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narfi

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You get them often, it's just that you call them hurricanes, and there is no physical difference between them, or the 3rd name used for the same storm: cyclones, as we say in Australia.
To get pedantic, he was right..... :p
By definition you will have cyclones in Australia and we will have hurricanes in the US.....


In the North Atlantic, central North Pacific, and eastern North Pacific, the term hurricane is used. The same type of disturbance in the Northwest Pacific is called a typhoon. Meanwhile, in the South Pacific and Indian Ocean, the generic term tropical cyclone is used, regardless of the strength of the wind associated with the weather system.
(I'm no meteorologist, I just google stuff)
 

pictsidhe

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I once had a tornado come over me so low that I could smell it. I wasn't very happy about that as I was standing on a partially built roof.
 

MaydayMayday

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Can someone please explain the rain induced nose drop on canard aircraft?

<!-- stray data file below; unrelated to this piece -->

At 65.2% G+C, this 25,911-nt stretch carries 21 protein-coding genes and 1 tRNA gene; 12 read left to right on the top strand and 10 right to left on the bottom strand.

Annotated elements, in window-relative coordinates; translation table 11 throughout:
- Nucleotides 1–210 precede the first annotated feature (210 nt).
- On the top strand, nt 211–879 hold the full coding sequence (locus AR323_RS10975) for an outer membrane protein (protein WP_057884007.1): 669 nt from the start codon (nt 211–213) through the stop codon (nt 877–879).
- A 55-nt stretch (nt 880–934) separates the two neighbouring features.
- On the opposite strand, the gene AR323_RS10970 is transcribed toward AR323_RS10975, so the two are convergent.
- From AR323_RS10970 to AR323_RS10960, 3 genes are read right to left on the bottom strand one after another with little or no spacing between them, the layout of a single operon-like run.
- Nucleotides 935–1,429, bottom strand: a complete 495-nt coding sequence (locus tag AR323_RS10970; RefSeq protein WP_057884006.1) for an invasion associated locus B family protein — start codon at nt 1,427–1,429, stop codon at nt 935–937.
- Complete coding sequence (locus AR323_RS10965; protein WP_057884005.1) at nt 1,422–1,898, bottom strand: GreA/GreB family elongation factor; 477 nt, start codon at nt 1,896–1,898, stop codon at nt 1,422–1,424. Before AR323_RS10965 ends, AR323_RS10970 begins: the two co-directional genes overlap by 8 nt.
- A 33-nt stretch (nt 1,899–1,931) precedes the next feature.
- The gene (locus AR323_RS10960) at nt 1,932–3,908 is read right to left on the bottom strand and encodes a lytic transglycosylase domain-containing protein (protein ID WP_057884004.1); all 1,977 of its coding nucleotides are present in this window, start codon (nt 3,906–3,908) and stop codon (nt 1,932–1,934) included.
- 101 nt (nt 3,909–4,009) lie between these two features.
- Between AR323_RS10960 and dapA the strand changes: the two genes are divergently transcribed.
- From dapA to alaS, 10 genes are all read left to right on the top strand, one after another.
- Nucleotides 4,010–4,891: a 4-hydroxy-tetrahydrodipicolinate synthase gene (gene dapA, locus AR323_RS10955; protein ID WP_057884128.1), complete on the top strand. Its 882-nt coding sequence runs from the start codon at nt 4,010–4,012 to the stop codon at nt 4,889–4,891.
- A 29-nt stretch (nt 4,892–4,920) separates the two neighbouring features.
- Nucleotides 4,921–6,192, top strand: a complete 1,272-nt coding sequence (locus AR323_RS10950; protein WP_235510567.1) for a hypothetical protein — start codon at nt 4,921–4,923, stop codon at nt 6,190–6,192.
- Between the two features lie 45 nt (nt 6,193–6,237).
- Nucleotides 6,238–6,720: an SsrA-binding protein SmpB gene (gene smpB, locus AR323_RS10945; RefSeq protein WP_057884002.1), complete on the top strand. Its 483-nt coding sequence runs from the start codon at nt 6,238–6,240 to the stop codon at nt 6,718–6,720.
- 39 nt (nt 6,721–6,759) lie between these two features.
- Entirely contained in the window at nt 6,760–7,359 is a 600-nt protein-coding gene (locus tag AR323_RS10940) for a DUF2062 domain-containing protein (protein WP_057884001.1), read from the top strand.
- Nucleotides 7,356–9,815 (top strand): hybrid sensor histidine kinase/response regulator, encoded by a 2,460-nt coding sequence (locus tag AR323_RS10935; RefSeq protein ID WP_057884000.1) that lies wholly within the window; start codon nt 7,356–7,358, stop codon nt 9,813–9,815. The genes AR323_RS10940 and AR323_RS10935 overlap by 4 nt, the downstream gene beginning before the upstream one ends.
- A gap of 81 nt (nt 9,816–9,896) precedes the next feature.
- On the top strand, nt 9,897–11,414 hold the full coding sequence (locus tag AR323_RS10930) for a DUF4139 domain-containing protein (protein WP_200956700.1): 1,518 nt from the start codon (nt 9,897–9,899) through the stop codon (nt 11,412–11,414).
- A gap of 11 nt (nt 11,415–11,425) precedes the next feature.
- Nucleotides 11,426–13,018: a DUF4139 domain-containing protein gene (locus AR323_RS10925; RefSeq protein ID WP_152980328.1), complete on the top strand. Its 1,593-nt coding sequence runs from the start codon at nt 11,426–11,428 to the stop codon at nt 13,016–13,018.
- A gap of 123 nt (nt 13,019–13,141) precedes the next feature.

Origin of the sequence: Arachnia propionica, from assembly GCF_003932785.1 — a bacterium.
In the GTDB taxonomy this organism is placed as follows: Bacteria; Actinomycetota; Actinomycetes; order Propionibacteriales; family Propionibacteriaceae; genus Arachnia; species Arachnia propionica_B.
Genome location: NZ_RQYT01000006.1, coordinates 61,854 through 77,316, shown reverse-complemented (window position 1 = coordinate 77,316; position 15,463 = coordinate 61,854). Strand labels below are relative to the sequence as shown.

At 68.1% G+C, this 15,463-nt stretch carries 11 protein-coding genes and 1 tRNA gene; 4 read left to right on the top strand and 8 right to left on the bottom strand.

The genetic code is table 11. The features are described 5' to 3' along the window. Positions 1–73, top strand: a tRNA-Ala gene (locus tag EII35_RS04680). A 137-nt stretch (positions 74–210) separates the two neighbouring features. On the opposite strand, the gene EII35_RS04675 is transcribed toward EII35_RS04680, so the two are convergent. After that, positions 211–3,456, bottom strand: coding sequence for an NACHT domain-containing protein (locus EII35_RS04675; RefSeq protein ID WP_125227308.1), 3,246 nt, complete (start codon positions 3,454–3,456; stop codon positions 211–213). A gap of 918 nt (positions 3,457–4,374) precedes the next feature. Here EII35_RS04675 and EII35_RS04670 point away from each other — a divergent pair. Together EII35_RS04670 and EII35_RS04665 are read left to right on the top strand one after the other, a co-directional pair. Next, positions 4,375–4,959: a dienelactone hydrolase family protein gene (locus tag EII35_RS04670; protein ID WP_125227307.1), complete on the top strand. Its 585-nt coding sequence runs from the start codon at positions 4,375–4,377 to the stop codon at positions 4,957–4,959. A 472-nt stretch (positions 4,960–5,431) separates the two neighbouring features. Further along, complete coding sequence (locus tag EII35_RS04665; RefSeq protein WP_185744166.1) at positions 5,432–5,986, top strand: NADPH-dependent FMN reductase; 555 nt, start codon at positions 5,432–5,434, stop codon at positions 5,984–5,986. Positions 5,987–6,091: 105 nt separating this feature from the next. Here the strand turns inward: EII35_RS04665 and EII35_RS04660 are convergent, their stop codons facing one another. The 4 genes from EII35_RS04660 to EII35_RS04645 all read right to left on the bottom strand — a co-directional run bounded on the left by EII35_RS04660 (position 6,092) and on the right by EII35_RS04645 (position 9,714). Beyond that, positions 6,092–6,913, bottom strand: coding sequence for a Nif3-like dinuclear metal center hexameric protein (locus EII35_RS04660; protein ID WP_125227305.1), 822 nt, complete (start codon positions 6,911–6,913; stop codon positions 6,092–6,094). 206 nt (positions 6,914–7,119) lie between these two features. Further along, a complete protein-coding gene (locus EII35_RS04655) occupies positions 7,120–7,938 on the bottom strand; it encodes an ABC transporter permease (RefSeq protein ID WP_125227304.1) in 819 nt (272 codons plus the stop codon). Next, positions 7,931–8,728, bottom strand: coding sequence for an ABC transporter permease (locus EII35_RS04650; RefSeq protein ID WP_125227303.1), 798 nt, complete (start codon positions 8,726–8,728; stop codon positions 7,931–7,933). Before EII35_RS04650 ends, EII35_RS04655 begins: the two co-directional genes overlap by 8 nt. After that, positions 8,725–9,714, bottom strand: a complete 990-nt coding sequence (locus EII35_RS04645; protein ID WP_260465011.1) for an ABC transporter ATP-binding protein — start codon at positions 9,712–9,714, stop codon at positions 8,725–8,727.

What is a Sparrow Strainer and why is it added to a canard elevator and not to other aircraft types? Is the Sparow Strainer the large device attached to the trailing edge of the left canard on Proteus? Is the one on Proteus movable like a trim tab?

Also, what happens to a canard when it flies through a bunch of bugs? Would not vortex generators on the wing and canard reduce the issue of disrupted airflow due to surface contamination?
 

Hephaestus

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Can someone please explain the rain induced nose drop on canard aircraft?

What is a Sparrow Strainer and why is it added to a canard elevator and not to other aircraft types? Is the Sparow Strainer the large device attached to the trailing edge of the left canard on Proteus? Is the one on Proteus movable like a trim tab?

Also, what happens to a canard when it flies through a bunch of bugs? Would not vortex generators on the wing and canard reduce the issue of disrupted airflow due to surface contamination?
Nose drop - the airfoil looses lift with contamination, get bugs or water drops - you loose lift, therefore you need more up elevator to maintain. VG strips can help with this, but you still loose some.

Sparrow strainer is a patch used most often on the quickies to give a neutral elevator trim. You can fly without, it's apparently a bear, you're using your arm to hold the elevator down the whole time with little/no feel otherwise.
 

BBerson

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Probably use a turbulator tape strip (not VG ) for eliminating laminar trim issues in rain.
The VG might increase the canard stall angle which is not wanted.
 

wsimpso1

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Saline Michigan
Can someone please explain the rain induced nose drop on canard aircraft?